Yamcs supports the XTCE notion of algorithms. Algorithms are user scripts that can perform arbitrary logic on a set of incoming parameters. The result is typically one or more derived parameters, called output parameters, that are delivered together with the original set of parameters (at least, if they have been subscribed to).

Output parameters are very much identical to regular parameters. They can be calibrated (in which case the algorithm’s direct outcome is considered the raw value), and they can also be subject to alarm generation.

Algorithms can be written in any JSR-223 scripting language. The preferred language is specified in the instance configuration file, and applies to all algorithms within that instance. By default Yamcs ships with support for JavaScript algorithms since the standard Oracle Java distribution contains the Nashorn JavaScript engine. Support for other languages (e.g. Python) requires installing additional dependencies.

Yamcs will bind these input parameters in the script’s execution context, so that they can be accessed from within there. In particular the following attributes are made available:

  • value: the engineering value
  • rawValue: the raw value (if the parameter has a raw value)
  • monitoringResult: the result of the monitoring: null, DISABLED, WATCH, WARNING, DISTRESS, CRITICAL or SEVERE.
  • rangeCondition: LOW or HIGH.

If there was no update for a certain parameter, yet the algorithm is still being executed, the previous value of that parameter will be retained.


Algorithms can trigger on two conditions:

  • Whenever a specified parameter is updated
  • Periodically (expressed in milliseconds)

Multiple triggers can be combined. In the typical example, an algorithm will trigger on updates for each of its input parameters. In other cases (for example because the algorithm doesn’t have any inputs), it may be necessary to trigger on some other parameter. Or maybe a piece of logic just needs to be run at regular time intervals, rather than with each parameter update.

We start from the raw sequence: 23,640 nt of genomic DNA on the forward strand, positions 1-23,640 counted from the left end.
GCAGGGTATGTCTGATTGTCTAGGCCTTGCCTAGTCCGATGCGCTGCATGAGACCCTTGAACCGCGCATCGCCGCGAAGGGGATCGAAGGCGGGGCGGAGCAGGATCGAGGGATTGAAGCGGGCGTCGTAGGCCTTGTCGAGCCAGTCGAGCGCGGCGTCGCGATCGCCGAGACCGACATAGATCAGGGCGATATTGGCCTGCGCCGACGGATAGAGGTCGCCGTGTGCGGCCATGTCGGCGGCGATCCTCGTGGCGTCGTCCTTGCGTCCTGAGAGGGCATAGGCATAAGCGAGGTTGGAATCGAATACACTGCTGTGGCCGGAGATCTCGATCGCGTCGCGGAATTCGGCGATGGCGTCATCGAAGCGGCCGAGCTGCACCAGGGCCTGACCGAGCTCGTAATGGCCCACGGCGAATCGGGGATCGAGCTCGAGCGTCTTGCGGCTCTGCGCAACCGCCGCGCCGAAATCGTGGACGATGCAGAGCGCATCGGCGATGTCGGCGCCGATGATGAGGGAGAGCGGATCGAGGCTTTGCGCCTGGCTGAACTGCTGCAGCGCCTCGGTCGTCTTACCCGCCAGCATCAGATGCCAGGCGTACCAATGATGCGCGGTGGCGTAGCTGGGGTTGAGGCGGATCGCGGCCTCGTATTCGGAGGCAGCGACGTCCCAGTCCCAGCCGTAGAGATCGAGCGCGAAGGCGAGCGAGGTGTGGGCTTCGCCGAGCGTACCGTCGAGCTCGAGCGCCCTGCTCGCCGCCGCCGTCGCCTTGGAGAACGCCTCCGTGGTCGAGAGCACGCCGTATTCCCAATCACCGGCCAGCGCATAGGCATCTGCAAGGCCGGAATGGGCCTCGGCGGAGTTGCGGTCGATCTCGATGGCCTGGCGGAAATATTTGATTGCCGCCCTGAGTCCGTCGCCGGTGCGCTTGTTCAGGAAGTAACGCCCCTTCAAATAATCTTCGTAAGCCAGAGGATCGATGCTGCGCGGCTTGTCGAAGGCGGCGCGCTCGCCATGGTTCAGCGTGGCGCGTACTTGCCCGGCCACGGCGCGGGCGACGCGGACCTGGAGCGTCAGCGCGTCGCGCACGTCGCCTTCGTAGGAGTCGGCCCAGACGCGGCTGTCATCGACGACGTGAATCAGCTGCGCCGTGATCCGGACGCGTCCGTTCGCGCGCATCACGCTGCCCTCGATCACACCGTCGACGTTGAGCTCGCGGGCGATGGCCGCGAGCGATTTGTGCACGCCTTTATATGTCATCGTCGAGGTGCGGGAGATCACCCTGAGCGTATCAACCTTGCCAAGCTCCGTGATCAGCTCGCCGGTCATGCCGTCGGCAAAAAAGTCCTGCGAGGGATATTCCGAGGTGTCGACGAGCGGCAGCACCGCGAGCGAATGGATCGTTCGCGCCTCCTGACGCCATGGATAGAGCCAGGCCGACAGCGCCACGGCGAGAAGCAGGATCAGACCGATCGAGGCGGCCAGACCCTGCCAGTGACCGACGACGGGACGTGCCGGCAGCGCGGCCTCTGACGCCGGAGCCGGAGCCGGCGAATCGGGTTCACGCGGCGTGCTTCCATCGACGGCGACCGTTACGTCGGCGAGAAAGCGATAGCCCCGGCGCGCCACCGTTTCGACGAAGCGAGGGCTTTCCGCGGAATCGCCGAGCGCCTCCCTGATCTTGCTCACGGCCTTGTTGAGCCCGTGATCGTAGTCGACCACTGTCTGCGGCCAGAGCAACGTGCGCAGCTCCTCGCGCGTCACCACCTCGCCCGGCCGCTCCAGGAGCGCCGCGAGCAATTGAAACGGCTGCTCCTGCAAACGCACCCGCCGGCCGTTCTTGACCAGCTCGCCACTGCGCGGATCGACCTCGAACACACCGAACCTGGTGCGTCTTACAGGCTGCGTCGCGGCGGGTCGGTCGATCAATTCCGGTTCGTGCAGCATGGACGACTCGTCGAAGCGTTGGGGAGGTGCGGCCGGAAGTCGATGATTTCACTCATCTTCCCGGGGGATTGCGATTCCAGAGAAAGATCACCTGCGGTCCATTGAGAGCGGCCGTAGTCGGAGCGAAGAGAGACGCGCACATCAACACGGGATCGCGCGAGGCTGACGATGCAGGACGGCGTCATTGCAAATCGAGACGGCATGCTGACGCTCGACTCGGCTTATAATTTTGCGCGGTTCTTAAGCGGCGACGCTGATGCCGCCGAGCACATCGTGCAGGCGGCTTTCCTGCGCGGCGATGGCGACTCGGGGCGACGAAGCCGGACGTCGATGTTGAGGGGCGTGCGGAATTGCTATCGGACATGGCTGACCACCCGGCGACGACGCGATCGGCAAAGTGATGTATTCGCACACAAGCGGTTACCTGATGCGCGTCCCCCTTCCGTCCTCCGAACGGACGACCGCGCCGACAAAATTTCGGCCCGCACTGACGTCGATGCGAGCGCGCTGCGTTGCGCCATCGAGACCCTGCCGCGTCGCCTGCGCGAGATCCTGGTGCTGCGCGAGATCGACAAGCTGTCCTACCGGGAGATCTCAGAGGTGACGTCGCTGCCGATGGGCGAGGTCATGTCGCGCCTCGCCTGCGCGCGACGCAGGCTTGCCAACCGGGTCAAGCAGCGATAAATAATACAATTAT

If an algorithm was triggered and not all of its input parameters were set, these parameters will be defined in the algorithm’s scope, but with their value set to null.

User Libraries

The Yamcs algorithm engine can be configured to import a number of user libraries. Just like with algorithms, these libraries can contain any sort of logic and are written in the same scripting language. Yamcs will load user libraries one time only at start-up in their defined order. This will happen before running any algorithm. Anything that was defined in the user library, will be accessible by any algorithm. In other words, user libraries define a kind-of global scope. Common use cases for libraries are: sharing functions between algorithms, shortening user algorithms, easier outside testing of algorithm logic, …

Being able to split the code in different user libraries is merely a user convenience. For all Yamcs cares, they could all be merged together in one big file.

Algorithm Scope

User algorithms themselves have each their own scope. This scope is safe with regards to other algorithms (i.e. variables defined in algorithm a will not leak to algorithm b.

An algorithm’s scope, however, will be shared across multiple algorithm runs. This feature allows you to keep variables inside internal memory if needed. Do take caution with initializing your variables correctly at the beginning of your algorithm if you only update them under a certain set of conditions (unless of course you intend them to keep their value across runs).

Sharing State

If some kind of a shared state is required between multiple algorithms, the user libraries’ shared scope could be (ab)used for this. In many cases, the better solution would be to just output a parameter from one algorithm, and input it into another. Yamcs will automatically detect such dependencies, and will execute algorithms in the correct order.

Historic Values

With what has been described so far, it would already be possible to store values in an algorithm’s scope and perform windowing operations, such as averages. Yamcs goes a step further by allowing you to input a particular instance of a parameter. By default instance 0 is inputted, which means the parameter’s actual value. But you could also define instance -1 for inputting the parameter’s value as it was on the previous parameter update. If you define input parameters for, say, each of the instances -4, -3, -2, -1 and 0, your user algorithm could be just a simple oneliner, since Yamcs is taking care of the administration.

Algorithms with windowed parameters will only trigger as soon as each of these parameters have all instances defined (i.e. when the windows are full).